In the age of equal opportunity, should hearing loss be a barrier to medical school?
About 28 million people in the U.S., or about 20 percent of the population, are hearing-impaired. Historically, hearing loss has presented a barrier to entering the medical profession, because auscultation with a traditional stethoscope relies on intact hearing. Today, however, assistive technologies and devices such as the Thinklabs One are opening doors to many whose hearing impairment were once barred from the field.
Daniel Jensen is a pediatric otolaryngologist at Children’s Mercy Hospital and an assistant professor of pediatric surgery at University of Missouri School of Medicine in Kansas City. He is a long-time fan of Thinklabs Digital Stethoscopes, having discovered Thinklabs in 2004—making him one of our first customers.
Born with moderate hearing loss in both ears, he was disappointed to find he could not hear anything with the conventional stethoscope that was gifted to students at the University of Michigan’s white coat ceremony. Although he appreciated the gift from the school’s alumni, he immediately had to start searching for an alternative.
“I found Thinklabs on the Internet. It was the answer to my problem,” Jensen says. “The medical school administration graciously purchased the Thinklabs ds32 for me, allowing me to participate in auscultation with the rest of my peers.”
Dr. Jensen says the first model had some limitations, like being a little bit too bulky to fit easily in his white coat pocket, but he absolutely loved the sound. He says it was critical in getting him through medical school.
“There’s a whole part of the physical exam that I wouldn’t have been able to learn without my Thinklabs amplified stethoscope,” Jensen says. Not only did he appreciate the stethoscope, the young doctor also appreciated the personal customer service that Thinklabs provided.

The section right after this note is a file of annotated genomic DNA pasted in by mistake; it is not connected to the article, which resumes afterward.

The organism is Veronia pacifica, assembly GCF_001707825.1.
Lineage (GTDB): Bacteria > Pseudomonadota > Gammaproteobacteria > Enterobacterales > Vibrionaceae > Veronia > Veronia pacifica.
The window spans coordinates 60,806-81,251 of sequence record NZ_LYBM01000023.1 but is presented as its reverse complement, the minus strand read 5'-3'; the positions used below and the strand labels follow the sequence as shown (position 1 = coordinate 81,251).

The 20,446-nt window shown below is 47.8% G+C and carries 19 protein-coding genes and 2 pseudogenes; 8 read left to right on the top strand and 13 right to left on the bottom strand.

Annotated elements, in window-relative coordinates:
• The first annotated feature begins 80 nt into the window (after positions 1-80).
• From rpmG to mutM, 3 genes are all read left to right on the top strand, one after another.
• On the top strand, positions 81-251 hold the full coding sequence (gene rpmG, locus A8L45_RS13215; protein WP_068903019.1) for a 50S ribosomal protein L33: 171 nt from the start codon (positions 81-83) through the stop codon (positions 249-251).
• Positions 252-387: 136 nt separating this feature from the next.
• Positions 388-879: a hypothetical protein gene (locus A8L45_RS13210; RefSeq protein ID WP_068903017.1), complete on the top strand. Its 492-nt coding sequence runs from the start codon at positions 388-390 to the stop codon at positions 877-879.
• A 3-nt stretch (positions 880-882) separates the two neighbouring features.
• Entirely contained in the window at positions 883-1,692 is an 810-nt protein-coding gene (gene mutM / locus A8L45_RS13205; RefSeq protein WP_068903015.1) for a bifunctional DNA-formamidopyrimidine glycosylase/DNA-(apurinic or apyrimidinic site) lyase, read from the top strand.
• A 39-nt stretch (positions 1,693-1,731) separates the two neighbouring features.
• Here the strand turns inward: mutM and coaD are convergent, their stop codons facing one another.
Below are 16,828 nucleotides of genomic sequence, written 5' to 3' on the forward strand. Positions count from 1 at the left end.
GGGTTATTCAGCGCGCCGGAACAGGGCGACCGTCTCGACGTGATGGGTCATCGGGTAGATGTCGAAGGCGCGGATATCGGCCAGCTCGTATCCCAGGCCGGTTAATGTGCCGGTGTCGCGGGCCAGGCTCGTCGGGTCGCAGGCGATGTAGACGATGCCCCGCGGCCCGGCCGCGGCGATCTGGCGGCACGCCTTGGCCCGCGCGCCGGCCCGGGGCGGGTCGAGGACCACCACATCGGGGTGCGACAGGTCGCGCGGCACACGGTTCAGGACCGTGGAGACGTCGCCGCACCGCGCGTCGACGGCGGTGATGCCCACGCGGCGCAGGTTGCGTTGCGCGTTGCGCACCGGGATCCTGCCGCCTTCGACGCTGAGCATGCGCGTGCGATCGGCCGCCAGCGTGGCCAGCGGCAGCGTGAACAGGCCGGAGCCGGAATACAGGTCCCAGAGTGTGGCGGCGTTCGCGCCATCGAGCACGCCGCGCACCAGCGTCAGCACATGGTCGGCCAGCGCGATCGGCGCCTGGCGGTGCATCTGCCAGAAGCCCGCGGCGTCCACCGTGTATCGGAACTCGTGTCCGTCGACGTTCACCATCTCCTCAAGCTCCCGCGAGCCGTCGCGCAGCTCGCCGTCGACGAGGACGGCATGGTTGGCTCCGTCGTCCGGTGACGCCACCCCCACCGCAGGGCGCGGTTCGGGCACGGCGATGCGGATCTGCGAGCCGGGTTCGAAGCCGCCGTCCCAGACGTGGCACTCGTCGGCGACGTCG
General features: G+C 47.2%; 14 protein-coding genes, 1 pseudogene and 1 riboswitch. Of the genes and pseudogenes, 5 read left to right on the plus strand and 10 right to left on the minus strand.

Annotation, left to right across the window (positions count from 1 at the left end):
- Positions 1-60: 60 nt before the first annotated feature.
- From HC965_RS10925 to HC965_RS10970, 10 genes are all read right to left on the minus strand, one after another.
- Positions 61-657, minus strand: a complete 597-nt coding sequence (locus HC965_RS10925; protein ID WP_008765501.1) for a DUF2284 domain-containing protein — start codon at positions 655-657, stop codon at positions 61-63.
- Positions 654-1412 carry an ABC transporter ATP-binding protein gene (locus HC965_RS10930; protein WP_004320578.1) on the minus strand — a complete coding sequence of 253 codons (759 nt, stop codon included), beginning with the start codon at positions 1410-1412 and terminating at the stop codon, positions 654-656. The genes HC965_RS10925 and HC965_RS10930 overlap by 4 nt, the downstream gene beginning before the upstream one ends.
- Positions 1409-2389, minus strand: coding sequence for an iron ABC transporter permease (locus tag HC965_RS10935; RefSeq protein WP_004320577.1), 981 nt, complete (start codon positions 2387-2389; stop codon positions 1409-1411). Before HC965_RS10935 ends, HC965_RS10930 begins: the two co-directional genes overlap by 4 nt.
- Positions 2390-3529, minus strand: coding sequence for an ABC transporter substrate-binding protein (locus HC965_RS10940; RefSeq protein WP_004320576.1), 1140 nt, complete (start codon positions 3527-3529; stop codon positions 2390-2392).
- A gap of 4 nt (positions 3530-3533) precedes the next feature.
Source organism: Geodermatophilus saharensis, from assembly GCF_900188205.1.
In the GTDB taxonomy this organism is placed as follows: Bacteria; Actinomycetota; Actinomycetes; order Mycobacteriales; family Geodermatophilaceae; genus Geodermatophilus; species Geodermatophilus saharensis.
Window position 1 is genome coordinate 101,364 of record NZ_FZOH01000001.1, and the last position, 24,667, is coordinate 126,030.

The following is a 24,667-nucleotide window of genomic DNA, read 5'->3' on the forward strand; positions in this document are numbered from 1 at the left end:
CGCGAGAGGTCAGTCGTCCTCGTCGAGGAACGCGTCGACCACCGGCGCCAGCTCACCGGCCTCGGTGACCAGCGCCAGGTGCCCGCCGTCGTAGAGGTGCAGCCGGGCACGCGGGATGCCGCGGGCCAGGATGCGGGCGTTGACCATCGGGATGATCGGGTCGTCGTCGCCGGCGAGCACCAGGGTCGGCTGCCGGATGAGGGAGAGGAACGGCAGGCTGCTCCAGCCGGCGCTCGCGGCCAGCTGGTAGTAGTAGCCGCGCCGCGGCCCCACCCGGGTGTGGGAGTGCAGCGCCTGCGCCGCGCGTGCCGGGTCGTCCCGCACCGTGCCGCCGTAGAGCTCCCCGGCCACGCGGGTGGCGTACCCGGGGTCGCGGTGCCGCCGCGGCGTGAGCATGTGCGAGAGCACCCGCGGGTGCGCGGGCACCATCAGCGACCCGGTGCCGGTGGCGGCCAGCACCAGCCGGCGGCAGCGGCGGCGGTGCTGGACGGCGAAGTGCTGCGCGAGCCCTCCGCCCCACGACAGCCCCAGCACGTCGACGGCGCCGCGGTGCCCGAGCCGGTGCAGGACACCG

“Clive (Smith, CEO and Founder of Thinklabs) was always very responsive and interested in my experience,” he says. “He helped me figure out how to manage my hearing loss as a physician.”
Dr. Jensen entered the field of Otolaryngology in part because of his personal history with ear, nose and throat medical issues he experienced as a child. With a special affinity for children with similar issues, and a long-standing interest in caring for children, pediatric ENT was a natural fit.
As a specialist in pediatric airway disorders, Dr. Jensen uses the Thinklabs One on a daily basis, auscultating his patients’ airways, heart and lungs as part of each physical exam. He purchased his second Thinklabs stethoscope, the Thinklabs One, almost immediately after it came out. “I love my Thinklabs One. I love the portability. I love the clarity and strength of sound. I love the fact that I rarely have to charge it.”
His patients like it, too. “My patients’ parents love the stethoscope,” he says, adding that it’s a good ice-breaker. “They’re amazed by how small it is and they’re impressed that this little piece of technology allows me to care for their child.”
The Thinklabs One has broken down barriers for physicians with hearing loss, like Dr. Jensen. It also has much to offer for healthcare providers who are not hearing impaired. The crystal clear acoustics, widely adjustable volume, and ultra-portability make it a valuable, versatile tool for any provider whose practice includes auscultation.
Of course, the Thinklabs One is more than just a stethoscope. It’s a tool for patient engagement. Though he hasn’t tried it himself yet, Dr. Jensen is intrigued by the idea of using the stethoscope with a headphone splitter to share sounds with his patients and their parents. Using the One, perhaps one of his young patients, maybe even one like him who is hearing-impaired, will become a physician, too.